[av_dropcaps1]O[/av_dropcaps1]n Jan. 29, 2007, The Jakarta Post editorialized about labor and business. The editorialist identified the core issue as insufficiently flexible labor regulations that disadvantage the investment climate in Indonesia.

In fact, labor flexibility has already been incorporated into the 2003 Labor Law. Problems have arisen because some interested parties consider that flexibility to be insufficient, so they proposed further revisions.

The proposed changes included, among other things, the removal of state protections for workers and the opening up of competition between domestic and foreign workers. Workers strongly rejected the proposed revisions because they threatened to deteriorate working conditions and welfare. The proposed changes also violated the principles of decent work stipulated by the International Labor Organization.

The basic aim of flexibility is to stimulate corporate competitiveness. One key way to accomplish this is to weaken or remove regulations that protect workers and replace them with more liberal ones that ease the recruitment and dismissal process. What this leads to is greater worker vulnerability. Wages and overtime opportunities get cut, and jobs get changed from permanent to temporary. Since the 2003 law came into effect, there has been a massive move by employers to change permanent positions into contract labor. This trend has occurred particularly in the large, labor-intensive industries that produce garments, footwear, electronics and food.

The outsourcing system regulated by the Labor Law provides a legal basis for companies to replace permanent workers with contract labor. The problem is that employers do not follow the procedures. Companies close down without fulfilling the requirements, leaving thousands of workers laid off without their rights. The companies that close down then reopen somewhere else and recruit both former workers and new workers into contract positions. As contract workers who are signed up by a labor recruiting company — many of which have been established in industrial centers and become lucrative businesses — workers receive only a basic wage, equal to the regional minimum wage without any other allowances, even though they do precisely the same tasks as permanent workers. Their work contracts are generally very short, ranging from one to six months, and can be ended at any time.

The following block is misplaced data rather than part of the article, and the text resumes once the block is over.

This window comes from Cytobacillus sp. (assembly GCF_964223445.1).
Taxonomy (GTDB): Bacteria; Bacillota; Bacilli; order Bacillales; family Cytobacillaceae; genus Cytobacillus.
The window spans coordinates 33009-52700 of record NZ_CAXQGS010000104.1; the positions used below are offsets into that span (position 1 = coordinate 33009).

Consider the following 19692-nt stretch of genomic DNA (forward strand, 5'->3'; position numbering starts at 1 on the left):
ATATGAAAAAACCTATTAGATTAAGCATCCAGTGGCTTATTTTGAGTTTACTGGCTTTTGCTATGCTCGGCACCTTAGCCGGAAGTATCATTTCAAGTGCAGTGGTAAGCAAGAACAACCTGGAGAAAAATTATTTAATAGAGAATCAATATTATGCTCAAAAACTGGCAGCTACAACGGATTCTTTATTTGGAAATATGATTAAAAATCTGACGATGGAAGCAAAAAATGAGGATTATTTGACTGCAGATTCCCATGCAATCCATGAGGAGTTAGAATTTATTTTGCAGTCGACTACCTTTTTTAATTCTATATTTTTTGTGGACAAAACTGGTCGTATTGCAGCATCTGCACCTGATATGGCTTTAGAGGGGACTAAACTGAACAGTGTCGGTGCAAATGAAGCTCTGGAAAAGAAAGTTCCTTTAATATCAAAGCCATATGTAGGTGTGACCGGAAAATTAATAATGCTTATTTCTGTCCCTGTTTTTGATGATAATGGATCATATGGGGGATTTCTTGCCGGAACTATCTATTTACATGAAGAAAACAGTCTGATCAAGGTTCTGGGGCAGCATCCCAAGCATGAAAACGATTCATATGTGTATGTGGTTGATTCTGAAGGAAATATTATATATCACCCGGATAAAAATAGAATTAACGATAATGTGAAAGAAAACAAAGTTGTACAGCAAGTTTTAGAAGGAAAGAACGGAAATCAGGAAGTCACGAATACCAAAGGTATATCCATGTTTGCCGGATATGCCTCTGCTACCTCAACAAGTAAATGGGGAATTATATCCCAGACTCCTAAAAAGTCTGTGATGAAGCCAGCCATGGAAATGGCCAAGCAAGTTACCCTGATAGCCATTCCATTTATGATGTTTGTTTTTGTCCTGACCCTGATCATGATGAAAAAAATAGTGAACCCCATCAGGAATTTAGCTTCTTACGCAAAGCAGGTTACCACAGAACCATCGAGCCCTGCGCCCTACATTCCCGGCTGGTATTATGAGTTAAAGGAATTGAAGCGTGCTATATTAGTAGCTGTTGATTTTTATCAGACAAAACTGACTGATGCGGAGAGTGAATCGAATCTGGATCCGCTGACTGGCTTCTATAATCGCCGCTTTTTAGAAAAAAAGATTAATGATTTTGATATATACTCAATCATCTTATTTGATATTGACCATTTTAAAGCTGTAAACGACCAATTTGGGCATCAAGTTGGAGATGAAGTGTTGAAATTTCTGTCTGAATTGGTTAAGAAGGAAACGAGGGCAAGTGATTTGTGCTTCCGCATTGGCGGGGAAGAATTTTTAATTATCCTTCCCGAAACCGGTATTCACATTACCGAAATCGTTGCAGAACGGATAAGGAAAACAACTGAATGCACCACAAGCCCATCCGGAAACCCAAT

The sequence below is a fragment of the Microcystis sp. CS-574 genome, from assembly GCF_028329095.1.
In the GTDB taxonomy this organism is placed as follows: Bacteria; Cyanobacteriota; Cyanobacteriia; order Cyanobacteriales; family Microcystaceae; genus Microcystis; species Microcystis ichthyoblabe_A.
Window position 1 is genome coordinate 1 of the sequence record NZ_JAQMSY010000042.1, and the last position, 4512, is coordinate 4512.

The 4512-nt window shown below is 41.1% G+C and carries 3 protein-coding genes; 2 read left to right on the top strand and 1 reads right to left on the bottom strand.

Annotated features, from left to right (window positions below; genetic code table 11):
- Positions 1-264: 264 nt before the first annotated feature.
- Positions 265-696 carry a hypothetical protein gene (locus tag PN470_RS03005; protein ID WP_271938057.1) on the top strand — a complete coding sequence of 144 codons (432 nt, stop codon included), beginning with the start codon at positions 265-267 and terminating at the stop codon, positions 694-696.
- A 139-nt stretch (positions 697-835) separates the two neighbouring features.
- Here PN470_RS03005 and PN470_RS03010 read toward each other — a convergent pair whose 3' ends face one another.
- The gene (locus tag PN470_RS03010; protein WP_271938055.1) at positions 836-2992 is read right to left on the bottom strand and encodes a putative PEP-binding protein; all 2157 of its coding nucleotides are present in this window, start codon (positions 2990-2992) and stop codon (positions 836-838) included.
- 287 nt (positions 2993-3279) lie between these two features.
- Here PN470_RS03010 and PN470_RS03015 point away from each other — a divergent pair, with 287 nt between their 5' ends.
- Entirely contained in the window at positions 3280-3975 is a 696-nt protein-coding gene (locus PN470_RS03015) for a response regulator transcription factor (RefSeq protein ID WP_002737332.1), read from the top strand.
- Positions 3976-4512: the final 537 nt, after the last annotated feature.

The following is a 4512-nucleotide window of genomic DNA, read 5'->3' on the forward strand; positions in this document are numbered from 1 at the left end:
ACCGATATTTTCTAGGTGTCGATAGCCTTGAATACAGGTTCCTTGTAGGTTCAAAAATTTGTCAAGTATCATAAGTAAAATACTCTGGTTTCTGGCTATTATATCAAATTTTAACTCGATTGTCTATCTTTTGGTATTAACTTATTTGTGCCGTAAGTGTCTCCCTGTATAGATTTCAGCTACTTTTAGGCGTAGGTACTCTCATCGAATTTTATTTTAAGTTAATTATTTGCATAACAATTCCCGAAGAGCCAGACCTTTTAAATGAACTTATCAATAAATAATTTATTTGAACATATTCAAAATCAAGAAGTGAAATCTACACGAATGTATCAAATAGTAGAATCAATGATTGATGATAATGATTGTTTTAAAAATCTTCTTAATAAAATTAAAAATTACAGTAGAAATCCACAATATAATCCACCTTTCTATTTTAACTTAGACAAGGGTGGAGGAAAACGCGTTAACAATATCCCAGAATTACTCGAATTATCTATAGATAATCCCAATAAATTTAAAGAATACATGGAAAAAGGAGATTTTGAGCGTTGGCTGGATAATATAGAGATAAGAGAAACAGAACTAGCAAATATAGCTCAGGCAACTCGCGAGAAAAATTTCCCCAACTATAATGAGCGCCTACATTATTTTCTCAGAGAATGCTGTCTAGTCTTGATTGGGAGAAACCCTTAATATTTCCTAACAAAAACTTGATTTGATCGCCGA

These short-term contracts create uncertainty in employment and even more so in career advancement. These workers also lose the opportunity to form unions because, both implicitly and explicitly, the recruiting company and the hiring company threaten their jobs if they unionize. The labor outsourcing system has also given rise to abuses by employment agencies. It has become common for a person who is looking for work to pay a sum of money, on top of the standard service fee, to the agency. The worker’s bargaining position with the recruiter is very weak because he or she can easily be replaced by another person.

Insufficient law enforcement has also put workers at a disadvantage. This highlights the state’s weakness in the face of capitalists. Since the government is desperate to overcome 11 percent unemployment, “anything goes” when it comes to job creation, even to the point of putting aside the protection of laborers as the main agenda. This situation is reminiscent of the 1980s, when foreign investment was wooed to set up labor-intensive manufacturing industries with various incentives and a high level of state tolerance toward the infringement of workers’ rights.

Deterioration in workers’ welfare is in reality a threat to investment, because low welfare among workers hurts their purchasing power. That, in turn, means the markets for industrial products cannot expand. This whole situation explains why there has been such a strong reaction against making labor regulations more flexible. While a number of other Asian and European countries have adopted flexible labor policies, these are tightly overseen by the state with keen attention to the welfare of workers. These countries have also balanced the application of labor market flexibility with adequate social security measures to support people’s welfare.

The challenge for the Indonesian government is to help all of its people fairly, without sacrificing any one group. It is not too late to reconsider and restructure the system so that a flexible labor market will bring benefits to all concerned. A friendly investment climate can be created in ways that do not put workers at a disadvantage. This will make it easier for the government to regain workers’ trust, which it is increasingly depleting.

The writer is researcher at the AKATIGA-Center for Social Analysis, Bandung. She can be reached at indrasariasih@yahoo.com